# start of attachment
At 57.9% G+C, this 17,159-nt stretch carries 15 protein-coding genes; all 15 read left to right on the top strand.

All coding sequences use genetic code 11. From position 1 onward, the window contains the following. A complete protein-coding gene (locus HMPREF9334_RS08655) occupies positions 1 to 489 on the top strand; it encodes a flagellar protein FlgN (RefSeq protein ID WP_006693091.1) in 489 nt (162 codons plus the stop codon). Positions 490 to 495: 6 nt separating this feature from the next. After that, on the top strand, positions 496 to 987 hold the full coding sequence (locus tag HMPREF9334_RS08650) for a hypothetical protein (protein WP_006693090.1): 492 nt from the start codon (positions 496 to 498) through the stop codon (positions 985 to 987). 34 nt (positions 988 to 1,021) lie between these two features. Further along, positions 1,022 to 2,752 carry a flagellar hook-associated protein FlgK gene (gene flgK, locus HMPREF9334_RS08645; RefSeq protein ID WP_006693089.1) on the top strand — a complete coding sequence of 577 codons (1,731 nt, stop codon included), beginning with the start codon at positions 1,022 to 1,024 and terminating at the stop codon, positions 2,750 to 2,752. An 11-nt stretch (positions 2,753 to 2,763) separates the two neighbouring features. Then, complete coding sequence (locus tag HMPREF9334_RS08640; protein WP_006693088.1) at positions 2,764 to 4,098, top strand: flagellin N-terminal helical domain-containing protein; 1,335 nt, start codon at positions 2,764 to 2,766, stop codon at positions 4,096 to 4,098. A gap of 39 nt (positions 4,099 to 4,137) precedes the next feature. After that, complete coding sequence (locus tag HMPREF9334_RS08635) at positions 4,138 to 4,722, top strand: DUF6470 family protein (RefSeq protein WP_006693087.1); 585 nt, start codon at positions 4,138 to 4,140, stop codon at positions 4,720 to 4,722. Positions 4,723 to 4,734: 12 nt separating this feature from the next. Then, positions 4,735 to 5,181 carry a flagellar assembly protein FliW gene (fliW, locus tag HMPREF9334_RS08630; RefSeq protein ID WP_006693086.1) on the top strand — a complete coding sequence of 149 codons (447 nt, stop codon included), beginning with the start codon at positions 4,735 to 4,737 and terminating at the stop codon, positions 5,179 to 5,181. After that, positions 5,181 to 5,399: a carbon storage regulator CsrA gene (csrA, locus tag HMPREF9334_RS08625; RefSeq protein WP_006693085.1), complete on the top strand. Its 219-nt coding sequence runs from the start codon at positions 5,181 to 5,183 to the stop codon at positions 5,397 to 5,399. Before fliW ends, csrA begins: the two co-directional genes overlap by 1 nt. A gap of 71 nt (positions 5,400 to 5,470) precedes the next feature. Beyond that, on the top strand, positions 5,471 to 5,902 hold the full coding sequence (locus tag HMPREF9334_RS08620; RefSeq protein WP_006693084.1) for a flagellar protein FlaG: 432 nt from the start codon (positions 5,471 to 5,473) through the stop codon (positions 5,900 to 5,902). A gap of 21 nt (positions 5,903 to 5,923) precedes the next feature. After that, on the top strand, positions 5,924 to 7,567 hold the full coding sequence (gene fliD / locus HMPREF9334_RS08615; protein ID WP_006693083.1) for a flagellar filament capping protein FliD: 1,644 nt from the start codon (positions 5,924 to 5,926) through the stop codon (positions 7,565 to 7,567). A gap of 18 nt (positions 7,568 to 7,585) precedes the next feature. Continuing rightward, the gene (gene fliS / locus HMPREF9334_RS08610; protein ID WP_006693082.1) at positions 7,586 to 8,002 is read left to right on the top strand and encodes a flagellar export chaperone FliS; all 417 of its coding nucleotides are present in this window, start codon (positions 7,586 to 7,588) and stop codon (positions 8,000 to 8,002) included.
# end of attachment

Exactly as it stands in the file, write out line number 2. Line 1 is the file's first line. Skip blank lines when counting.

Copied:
All coding sequences use genetic code 11. From position 1 onward, the window contains the following. A complete protein-coding gene (locus HMPREF9334_RS08655) occupies positions 1 to 489 on the top strand; it encodes a flagellar protein FlgN (RefSeq protein ID WP_006693091.1) in 489 nt (162 codons plus the stop codon). Positions 490 to 495: 6 nt separating this feature from the next. After that, on the top strand, positions 496 to 987 hold the full coding sequence (locus tag HMPREF9334_RS08650) for a hypothetical protein (protein WP_006693090.1): 492 nt from the start codon (positions 496 to 498) through the stop codon (positions 985 to 987). 34 nt (positions 988 to 1,021) lie between these two features. Further along, positions 1,022 to 2,752 carry a flagellar hook-associated protein FlgK gene (gene flgK, locus HMPREF9334_RS08645; RefSeq protein ID WP_006693089.1) on the top strand — a complete coding sequence of 577 codons (1,731 nt, stop codon included), beginning with the start codon at positions 1,022 to 1,024 and terminating at the stop codon, positions 2,750 to 2,752. An 11-nt stretch (positions 2,753 to 2,763) separates the two neighbouring features. Then, complete coding sequence (locus tag HMPREF9334_RS08640; protein WP_006693088.1) at positions 2,764 to 4,098, top strand: flagellin N-terminal helical domain-containing protein; 1,335 nt, start codon at positions 2,764 to 2,766, stop codon at positions 4,096 to 4,098. A gap of 39 nt (positions 4,099 to 4,137) precedes the next feature. After that, complete coding sequence (locus tag HMPREF9334_RS08635) at positions 4,138 to 4,722, top strand: DUF6470 family protein (RefSeq protein WP_006693087.1); 585 nt, start codon at positions 4,138 to 4,140, stop codon at positions 4,720 to 4,722. Positions 4,723 to 4,734: 12 nt separating this feature from the next. Then, positions 4,735 to 5,181 carry a flagellar assembly protein FliW gene (fliW, locus tag HMPREF9334_RS08630; RefSeq protein ID WP_006693086.1) on the top strand — a complete coding sequence of 149 codons (447 nt, stop codon included), beginning with the start codon at positions 4,735 to 4,737 and terminating at the stop codon, positions 5,179 to 5,181. After that, positions 5,181 to 5,399: a carbon storage regulator CsrA gene (csrA, locus tag HMPREF9334_RS08625; RefSeq protein WP_006693085.1), complete on the top strand. Its 219-nt coding sequence runs from the start codon at positions 5,181 to 5,183 to the stop codon at positions 5,397 to 5,399. Before fliW ends, csrA begins: the two co-directional genes overlap by 1 nt. A gap of 71 nt (positions 5,400 to 5,470) precedes the next feature. Beyond that, on the top strand, positions 5,471 to 5,902 hold the full coding sequence (locus tag HMPREF9334_RS08620; RefSeq protein WP_006693084.1) for a flagellar protein FlaG: 432 nt from the start codon (positions 5,471 to 5,473) through the stop codon (positions 5,900 to 5,902). A gap of 21 nt (positions 5,903 to 5,923) precedes the next feature. After that, on the top strand, positions 5,924 to 7,567 hold the full coding sequence (gene fliD / locus HMPREF9334_RS08615; protein ID WP_006693083.1) for a flagellar filament capping protein FliD: 1,644 nt from the start codon (positions 5,924 to 5,926) through the stop codon (positions 7,565 to 7,567). A gap of 18 nt (positions 7,568 to 7,585) precedes the next feature. Continuing rightward, the gene (gene fliS / locus HMPREF9334_RS08610; protein ID WP_006693082.1) at positions 7,586 to 8,002 is read left to right on the top strand and encodes a flagellar export chaperone FliS; all 417 of its coding nucleotides are present in this window, start codon (positions 7,586 to 7,588) and stop codon (positions 8,000 to 8,002) included.